A Jefferson Parish Sheriff’s Office deputy pulled off a high-wire act without a net on Sunday, crawling over the rail of the Huey P. Long Bridge without a safety harness to rescue a suicidal woman who had tried to fling herself into the Mississippi River.

When Deputy Jordan Burst arrived at the middle of the span that leads to the east bank about 1 p.m., he found an abandoned Pontiac on the roadway and bystanders screaming for help.

Just minutes before, the Sheriff’s Office said, a 53-year-old woman from Marrero had tried to jump to her death, but she got stuck on her way down in one of the bridge’s steel beams, suspended about 135 feet above the water.

“If she would have been another 6 inches to the left or to the right, she would have made it into the water,” said Deputy David Lowe, another officer who responded to the scene.

Burst, who joined the Sheriff’s Office in 2008, said he thought he would be serving as backup, but he quickly realized it was up to him. Without waiting for a harness, he climbed over the bridge railing to try to calm the woman down.

“Never in the academy did they train us to go over the side of the rail on a bridge,” Lowe said. “Considering her position, we couldn’t afford to wait very long. ... I didn’t want her to get a second attempt.”

As the woman screamed that she couldn’t breathe, Lowe told her that help was on the way and tried to get her to stop kicking.

Burst feared that if she kicked hard enough, both of them could plunge to their deaths.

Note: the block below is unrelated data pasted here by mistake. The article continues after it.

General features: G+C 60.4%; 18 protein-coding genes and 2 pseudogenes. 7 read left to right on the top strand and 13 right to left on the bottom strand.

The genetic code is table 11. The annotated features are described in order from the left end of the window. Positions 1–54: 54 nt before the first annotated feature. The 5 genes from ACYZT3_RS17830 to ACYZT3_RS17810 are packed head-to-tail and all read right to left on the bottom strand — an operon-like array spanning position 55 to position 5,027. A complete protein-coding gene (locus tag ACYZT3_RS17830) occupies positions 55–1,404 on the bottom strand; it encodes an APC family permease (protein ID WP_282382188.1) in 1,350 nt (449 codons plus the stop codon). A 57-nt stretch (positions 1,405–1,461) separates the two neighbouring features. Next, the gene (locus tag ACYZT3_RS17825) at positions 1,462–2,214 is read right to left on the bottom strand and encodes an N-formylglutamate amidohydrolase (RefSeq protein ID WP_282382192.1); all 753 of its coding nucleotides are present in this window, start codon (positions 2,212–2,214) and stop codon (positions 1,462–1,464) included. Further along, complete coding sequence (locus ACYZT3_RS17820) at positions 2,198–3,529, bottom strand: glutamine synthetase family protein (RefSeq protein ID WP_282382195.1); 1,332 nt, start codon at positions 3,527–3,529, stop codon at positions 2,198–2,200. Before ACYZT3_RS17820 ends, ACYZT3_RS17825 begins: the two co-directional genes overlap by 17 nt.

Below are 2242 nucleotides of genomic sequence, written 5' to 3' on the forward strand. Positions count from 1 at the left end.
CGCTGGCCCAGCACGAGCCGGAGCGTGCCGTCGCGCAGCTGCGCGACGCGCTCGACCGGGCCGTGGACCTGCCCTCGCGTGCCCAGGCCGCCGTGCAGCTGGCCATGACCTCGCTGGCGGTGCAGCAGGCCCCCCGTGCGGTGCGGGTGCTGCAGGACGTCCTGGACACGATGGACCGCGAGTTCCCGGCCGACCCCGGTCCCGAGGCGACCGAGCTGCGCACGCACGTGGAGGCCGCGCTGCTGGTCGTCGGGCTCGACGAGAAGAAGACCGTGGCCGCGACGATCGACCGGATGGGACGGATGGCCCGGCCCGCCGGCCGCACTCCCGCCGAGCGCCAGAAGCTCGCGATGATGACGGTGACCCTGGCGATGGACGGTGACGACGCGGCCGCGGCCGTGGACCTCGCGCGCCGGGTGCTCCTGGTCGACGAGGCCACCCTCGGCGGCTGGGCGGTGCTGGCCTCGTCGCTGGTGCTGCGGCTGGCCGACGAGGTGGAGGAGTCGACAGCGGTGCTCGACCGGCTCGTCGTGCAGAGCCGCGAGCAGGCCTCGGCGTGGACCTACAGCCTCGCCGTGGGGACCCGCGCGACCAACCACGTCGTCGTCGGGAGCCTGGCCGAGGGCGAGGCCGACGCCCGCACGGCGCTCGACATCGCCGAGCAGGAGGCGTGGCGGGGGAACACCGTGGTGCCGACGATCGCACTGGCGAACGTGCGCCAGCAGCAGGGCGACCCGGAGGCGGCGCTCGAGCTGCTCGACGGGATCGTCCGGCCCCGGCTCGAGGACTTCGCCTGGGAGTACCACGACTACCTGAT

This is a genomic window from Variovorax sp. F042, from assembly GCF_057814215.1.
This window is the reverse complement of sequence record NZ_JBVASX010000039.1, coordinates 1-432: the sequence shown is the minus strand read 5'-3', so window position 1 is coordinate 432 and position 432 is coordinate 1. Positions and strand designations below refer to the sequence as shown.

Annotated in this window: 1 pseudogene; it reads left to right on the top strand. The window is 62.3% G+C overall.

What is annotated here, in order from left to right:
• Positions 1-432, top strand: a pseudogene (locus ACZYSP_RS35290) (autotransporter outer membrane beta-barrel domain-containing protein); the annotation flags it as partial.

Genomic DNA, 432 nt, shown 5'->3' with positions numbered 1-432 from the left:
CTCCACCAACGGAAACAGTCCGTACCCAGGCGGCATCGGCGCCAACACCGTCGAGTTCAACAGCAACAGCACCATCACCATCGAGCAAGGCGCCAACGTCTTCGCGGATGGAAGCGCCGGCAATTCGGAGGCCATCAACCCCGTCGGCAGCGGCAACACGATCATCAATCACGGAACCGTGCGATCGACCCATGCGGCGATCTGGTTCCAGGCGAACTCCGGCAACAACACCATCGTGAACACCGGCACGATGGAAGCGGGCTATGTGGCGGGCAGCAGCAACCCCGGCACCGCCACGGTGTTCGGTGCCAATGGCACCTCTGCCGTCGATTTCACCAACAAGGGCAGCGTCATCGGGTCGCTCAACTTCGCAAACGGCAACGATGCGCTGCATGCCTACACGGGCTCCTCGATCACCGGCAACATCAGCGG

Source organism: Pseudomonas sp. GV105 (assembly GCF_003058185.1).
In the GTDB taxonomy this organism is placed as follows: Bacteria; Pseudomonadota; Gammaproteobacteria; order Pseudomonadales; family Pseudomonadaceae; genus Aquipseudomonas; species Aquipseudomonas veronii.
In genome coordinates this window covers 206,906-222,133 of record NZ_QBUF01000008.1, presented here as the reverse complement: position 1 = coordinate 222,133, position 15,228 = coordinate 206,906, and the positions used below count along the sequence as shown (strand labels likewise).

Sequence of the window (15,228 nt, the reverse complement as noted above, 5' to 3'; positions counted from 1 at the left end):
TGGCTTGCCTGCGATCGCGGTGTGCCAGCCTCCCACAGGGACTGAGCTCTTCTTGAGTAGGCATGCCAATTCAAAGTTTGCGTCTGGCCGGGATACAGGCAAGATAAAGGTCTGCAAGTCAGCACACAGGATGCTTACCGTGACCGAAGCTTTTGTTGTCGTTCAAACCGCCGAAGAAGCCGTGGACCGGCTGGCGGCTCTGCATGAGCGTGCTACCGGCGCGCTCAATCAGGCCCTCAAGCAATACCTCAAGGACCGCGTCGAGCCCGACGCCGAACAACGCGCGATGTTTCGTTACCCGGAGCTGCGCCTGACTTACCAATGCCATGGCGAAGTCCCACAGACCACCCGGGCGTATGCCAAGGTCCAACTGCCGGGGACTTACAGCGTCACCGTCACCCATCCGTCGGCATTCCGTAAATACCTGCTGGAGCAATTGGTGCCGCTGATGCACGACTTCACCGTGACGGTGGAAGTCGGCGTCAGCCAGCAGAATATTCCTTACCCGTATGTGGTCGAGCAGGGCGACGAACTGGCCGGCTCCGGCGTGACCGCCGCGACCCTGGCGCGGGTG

Lowe retrieved a strap from his vehicle to attach to Burst. Then both the Nine Mile Point Volunteer Fire Department and the Bridge City Volunteer Fire Company showed up.

“We were kind of like, ‘They’re pretty brave,’ ” Capt. Chris Landry, a Bridge City firefighter, said.

The firefighters were able to provide both deputies with sturdier harnesses. Finally, with deputies and firefighters pulling together, the woman was hauled back up to the bridge.

The Sheriff’s Office said she was taken to Ochsner Medical Center for a psychiatric evaluation.

“There’s definitely a second chance for her, and hopefully she gets the help that she needs and gets better,” Lowe said.

Burst said that since the hair-raising rescue, he has received kudos from friends and co-workers, as well as a little ribbing:

“I’ve had several co-workers and family members give me, ‘I’m proud of you, great job, and if you do that again, I’m going to kill you.’ ”

WWL-TV’s Paul Murphy contributed reporting.